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Guest blogger Adam Axelson, amateur boxer and avid WINforum fan, tells us from the inside out what it is like to be in a sport that is weight class driven. Let’s see what Adam has to say…
“How many pounds you cutting bro?”
“You need to throw on a trash bag before getting into that sauna!”
“I’m only eating ice chips until weigh-ins.”
It is hard to deny the importance of weight loss in sports with specified weight classes. Some compete at a weight class far below a natural weight, or risk getting demolished by athletes weighing as much as 30 pounds heavier in competition. I boxed in the United States Amateur Boxing League through high school and college, attending Olympic qualifying tournaments on two separate occasions before competing professionally. Trust me, I have seen the good and bad of this potentially unhealthy evil.
The good news is that there are healthy ways for athletes to accomplish short-term weight loss. The bad news is that most athletes tend to do this via incredibly unhealthy means. It seems ridiculous, but some athletes consider it a badge of honor the more miserable their weight cut is.
I wish I could say I accomplished my weight drops in a healthy fashion from the time I started competing. However, as a young athlete, I was not sure who to listen to and simply went off the advice of my fellow competitors. These recommendations were effective for losing pounds, but not maintaining adequate nutrition for competition.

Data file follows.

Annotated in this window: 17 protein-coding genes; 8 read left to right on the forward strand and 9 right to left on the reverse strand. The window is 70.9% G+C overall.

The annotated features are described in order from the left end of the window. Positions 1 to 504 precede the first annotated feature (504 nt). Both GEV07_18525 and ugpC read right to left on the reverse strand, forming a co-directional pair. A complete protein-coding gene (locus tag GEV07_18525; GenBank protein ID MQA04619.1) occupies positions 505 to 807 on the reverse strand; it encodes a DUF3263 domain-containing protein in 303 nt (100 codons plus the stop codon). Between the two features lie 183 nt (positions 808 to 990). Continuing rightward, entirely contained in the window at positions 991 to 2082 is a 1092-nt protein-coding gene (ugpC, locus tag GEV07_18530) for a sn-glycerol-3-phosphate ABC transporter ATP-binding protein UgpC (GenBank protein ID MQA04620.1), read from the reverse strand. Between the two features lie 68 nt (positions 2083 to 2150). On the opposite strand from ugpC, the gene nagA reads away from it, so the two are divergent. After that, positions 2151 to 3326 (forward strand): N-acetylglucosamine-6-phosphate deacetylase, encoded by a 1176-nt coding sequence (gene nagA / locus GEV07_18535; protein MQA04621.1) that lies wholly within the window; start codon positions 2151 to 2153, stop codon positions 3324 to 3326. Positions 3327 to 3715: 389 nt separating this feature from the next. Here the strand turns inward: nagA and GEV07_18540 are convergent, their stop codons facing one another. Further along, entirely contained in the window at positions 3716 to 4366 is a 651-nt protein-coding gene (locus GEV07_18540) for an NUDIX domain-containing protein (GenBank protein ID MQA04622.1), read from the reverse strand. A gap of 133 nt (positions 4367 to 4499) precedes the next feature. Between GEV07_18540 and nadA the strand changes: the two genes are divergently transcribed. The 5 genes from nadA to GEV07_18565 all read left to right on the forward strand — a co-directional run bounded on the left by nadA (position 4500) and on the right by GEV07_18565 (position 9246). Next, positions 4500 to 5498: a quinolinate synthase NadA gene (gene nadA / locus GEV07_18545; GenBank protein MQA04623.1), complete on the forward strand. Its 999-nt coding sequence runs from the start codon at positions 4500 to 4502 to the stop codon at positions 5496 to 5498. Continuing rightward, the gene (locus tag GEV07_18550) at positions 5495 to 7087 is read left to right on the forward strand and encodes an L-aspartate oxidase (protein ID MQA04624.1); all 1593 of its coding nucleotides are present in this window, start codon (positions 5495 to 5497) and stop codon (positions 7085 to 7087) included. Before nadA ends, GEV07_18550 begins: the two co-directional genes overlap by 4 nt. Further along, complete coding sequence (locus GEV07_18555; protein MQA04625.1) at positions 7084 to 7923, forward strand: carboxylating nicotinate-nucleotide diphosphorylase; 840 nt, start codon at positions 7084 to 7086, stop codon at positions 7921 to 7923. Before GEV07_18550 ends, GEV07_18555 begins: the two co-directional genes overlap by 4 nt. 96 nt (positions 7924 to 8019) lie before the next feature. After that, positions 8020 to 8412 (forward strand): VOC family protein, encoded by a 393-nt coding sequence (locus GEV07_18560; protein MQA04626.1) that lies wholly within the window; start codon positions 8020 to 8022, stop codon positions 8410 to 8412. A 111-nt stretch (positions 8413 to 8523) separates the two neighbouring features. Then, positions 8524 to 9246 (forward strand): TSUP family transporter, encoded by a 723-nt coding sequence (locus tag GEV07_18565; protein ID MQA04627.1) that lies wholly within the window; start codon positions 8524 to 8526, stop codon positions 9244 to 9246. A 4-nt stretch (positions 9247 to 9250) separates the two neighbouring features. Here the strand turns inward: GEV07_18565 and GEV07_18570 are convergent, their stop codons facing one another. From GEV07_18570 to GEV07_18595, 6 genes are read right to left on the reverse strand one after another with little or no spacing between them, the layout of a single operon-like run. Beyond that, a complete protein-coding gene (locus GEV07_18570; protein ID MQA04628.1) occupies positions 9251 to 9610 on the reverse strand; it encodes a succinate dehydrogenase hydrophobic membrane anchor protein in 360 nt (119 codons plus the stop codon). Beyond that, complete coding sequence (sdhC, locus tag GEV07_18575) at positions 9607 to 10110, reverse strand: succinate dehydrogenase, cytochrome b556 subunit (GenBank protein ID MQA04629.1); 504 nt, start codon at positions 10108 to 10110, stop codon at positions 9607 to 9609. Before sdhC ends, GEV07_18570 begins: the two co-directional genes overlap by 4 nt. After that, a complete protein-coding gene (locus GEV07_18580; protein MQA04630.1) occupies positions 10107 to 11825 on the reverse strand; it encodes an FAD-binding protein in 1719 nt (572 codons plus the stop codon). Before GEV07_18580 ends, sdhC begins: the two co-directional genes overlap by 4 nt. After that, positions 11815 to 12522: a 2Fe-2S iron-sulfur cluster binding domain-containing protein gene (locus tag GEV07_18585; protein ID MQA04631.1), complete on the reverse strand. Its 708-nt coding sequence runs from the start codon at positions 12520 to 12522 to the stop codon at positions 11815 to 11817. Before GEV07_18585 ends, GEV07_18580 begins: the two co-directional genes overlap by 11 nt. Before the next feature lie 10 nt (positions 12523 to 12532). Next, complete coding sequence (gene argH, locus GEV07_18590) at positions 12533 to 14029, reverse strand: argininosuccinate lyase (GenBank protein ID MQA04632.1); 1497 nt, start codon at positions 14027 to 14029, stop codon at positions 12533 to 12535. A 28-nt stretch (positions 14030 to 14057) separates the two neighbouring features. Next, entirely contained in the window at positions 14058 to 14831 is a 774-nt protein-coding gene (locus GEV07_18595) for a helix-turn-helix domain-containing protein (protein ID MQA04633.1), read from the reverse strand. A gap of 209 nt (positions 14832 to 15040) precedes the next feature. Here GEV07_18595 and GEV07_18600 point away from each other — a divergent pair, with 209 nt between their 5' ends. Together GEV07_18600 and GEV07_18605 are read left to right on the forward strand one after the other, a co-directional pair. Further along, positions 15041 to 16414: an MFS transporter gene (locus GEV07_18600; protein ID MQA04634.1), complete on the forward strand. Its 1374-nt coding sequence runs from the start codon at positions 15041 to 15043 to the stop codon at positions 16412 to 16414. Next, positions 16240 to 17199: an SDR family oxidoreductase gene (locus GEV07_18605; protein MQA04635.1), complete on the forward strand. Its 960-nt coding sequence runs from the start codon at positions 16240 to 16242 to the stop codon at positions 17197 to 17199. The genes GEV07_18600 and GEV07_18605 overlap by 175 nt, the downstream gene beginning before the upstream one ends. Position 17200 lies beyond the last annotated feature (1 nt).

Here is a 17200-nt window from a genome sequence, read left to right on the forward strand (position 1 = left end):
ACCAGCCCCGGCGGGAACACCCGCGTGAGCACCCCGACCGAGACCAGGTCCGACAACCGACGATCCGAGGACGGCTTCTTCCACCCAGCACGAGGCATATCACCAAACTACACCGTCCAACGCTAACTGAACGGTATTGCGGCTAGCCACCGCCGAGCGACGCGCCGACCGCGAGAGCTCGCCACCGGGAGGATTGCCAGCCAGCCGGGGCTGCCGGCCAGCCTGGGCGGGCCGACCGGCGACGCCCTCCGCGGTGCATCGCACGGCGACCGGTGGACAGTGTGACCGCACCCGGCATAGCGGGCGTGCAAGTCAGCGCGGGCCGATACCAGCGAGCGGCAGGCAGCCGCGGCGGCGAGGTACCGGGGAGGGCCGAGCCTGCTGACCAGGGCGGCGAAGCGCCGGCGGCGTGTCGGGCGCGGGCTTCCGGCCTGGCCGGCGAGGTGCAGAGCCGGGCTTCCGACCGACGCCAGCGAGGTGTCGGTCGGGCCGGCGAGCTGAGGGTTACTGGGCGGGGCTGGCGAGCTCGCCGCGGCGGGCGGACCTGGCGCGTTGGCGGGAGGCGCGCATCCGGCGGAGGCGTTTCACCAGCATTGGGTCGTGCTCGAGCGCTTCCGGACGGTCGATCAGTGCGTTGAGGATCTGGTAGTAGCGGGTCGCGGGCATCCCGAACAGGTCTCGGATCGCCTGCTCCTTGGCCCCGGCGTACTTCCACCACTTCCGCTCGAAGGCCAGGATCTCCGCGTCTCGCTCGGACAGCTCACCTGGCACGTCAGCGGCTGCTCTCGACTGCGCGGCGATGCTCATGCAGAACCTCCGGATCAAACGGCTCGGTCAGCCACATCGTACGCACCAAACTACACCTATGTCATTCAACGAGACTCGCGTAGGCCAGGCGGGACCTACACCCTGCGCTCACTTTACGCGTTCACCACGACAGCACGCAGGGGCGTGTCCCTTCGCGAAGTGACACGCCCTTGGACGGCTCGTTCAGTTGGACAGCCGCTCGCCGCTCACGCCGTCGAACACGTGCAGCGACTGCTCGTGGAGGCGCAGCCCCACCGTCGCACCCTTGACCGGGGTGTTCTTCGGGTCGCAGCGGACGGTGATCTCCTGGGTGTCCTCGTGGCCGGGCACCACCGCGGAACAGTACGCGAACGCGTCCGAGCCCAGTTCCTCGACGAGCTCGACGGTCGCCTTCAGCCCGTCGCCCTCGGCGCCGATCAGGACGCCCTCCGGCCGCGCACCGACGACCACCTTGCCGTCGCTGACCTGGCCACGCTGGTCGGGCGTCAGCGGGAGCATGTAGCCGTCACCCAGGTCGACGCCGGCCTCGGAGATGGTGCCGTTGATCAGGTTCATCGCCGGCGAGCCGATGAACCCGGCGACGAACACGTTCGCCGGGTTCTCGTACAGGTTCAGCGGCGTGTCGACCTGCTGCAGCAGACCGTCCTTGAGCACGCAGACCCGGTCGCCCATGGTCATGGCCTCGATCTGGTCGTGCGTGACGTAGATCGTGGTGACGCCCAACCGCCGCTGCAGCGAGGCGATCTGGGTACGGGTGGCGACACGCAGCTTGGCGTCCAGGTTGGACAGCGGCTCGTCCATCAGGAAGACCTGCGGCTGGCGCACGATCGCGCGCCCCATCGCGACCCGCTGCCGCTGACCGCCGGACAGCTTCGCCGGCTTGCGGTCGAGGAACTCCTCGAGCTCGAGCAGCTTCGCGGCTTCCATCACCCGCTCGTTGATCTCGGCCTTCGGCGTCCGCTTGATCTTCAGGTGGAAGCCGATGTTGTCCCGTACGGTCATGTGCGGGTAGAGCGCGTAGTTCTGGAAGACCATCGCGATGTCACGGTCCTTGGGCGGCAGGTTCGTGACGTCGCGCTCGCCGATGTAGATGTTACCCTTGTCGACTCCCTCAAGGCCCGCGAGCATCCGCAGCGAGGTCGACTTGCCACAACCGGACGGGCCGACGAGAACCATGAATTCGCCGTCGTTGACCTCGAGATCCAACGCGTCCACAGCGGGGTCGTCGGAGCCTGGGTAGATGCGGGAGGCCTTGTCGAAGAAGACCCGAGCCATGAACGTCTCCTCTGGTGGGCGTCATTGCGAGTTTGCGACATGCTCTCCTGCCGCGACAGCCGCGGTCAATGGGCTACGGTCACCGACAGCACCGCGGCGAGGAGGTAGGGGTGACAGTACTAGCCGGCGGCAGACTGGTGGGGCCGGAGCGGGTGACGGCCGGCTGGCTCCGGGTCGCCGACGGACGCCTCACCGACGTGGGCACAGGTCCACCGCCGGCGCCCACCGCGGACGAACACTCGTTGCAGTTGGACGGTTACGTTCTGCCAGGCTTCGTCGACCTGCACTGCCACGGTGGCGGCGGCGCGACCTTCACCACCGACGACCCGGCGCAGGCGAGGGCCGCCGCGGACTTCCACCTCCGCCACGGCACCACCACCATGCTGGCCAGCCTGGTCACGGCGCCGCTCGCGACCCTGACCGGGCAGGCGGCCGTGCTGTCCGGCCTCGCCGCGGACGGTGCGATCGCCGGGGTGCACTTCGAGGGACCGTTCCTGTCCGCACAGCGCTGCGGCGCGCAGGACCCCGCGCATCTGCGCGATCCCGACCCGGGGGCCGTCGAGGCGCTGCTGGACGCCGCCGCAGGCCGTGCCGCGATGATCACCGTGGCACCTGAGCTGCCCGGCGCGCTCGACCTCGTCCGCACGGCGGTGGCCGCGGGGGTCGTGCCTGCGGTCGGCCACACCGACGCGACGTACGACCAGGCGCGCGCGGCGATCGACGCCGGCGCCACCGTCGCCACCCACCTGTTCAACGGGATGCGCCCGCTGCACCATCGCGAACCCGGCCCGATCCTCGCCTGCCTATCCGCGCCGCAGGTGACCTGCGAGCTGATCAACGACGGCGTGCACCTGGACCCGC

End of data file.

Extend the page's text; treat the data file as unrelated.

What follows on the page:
I competed like this for YEARS, before meeting a trainer who literally changed my life as an athlete. Through a mutual friend, I met strength coach and nutritionist Taylor Selig. He taught me the importance of fueling my fitness and how positively that would affect my training and performance during competition.
Taylor taught me a slow weight loss method, focused on maintaining muscle mass over a three to four week period. Rather than focusing on what I COULDN’T eat, I learned to time what I COULD eat balanced with strength and aerobic workouts, contributing to slow and steady weight loss while still consuming healthy levels of all macronutrients (carbs, fat and protein). By eliminating the binge and purge diet that competitors such as myself were so used to, I hit a new stride in competition during the 2011 season.
I won nine consecutive matches before losing a regional championship match in Utah to a nationally ranked fighter. I proceeded to win two more state tournaments and another regional championship before qualifying for the national amateur tournament that year. I had never felt so confident in my body and its ability to perform when placed under high demands during competition.
I have taken these diet principles out of the ring and into my life as a father and husband. Rather than constantly talking about body aesthetics, my family values the importance of nutrition fueling a fun, dynamic lifestyle. We make sure to eat nutritious foods, but avoid fad diets and “cleanses” that restrict adequate nutrition. This keeps us healthy and happy, ready for any adventures life has in store for us.
Way to go Adam! #FEEDYOURGAME
Are you an athlete with a fueling and training story to tell? Email us at firstname.lastname@example.org and you may be our next guest athlete blogger!